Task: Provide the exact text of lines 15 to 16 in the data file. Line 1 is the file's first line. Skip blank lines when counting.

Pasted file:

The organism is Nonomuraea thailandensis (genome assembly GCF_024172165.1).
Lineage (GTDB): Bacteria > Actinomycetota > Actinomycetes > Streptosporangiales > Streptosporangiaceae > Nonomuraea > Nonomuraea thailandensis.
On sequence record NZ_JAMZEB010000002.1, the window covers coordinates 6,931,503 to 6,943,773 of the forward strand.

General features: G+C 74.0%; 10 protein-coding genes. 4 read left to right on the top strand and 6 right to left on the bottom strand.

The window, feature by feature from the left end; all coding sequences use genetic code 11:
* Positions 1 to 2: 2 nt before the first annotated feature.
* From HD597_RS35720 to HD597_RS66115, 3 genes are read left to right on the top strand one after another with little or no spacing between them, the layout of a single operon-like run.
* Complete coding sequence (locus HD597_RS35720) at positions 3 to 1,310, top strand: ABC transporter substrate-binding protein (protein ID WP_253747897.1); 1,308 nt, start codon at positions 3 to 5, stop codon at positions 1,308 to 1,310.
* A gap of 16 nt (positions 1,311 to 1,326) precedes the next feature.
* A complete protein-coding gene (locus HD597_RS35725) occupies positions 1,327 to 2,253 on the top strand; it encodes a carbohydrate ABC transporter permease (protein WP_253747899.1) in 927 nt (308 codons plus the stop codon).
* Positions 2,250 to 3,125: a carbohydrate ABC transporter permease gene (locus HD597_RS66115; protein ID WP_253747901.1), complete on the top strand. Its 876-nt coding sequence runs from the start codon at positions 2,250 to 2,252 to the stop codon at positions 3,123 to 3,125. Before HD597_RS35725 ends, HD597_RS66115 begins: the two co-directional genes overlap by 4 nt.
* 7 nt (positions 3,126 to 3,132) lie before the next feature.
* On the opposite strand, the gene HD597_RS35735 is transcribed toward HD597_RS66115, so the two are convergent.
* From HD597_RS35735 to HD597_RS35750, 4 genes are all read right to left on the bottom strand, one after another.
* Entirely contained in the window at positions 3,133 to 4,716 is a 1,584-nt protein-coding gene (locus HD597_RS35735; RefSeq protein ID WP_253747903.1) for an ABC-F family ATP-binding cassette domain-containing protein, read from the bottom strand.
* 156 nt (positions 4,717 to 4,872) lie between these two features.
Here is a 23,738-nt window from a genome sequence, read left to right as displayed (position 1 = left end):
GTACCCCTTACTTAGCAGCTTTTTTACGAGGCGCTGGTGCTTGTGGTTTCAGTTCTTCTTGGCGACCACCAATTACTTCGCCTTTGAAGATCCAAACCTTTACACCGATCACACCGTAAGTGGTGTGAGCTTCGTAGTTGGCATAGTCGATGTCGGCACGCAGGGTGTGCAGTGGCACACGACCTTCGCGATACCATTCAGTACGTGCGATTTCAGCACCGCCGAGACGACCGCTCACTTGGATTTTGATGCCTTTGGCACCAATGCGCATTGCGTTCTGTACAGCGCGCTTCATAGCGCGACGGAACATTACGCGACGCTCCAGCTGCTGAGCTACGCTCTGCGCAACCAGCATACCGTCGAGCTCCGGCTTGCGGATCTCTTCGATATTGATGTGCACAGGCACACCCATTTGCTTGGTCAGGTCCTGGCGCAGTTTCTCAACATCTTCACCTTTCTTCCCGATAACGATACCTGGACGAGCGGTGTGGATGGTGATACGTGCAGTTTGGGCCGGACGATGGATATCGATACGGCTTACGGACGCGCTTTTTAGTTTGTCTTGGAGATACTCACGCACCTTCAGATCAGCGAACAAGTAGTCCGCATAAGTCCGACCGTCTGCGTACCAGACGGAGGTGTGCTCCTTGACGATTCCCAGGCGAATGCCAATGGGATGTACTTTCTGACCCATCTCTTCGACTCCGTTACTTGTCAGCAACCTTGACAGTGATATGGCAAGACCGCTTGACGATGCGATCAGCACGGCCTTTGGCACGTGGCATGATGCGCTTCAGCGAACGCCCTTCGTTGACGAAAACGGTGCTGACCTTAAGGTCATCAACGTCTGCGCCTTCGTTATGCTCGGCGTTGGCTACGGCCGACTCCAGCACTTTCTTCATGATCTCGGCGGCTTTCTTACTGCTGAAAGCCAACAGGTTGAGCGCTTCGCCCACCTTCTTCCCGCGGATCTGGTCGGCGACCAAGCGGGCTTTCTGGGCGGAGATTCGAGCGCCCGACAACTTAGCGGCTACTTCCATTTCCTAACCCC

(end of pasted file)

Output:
* Entirely contained in the window at positions 3,133 to 4,716 is a 1,584-nt protein-coding gene (locus HD597_RS35735; RefSeq protein ID WP_253747903.1) for an ABC-F family ATP-binding cassette domain-containing protein, read from the bottom strand.
* 156 nt (positions 4,717 to 4,872) lie between these two features.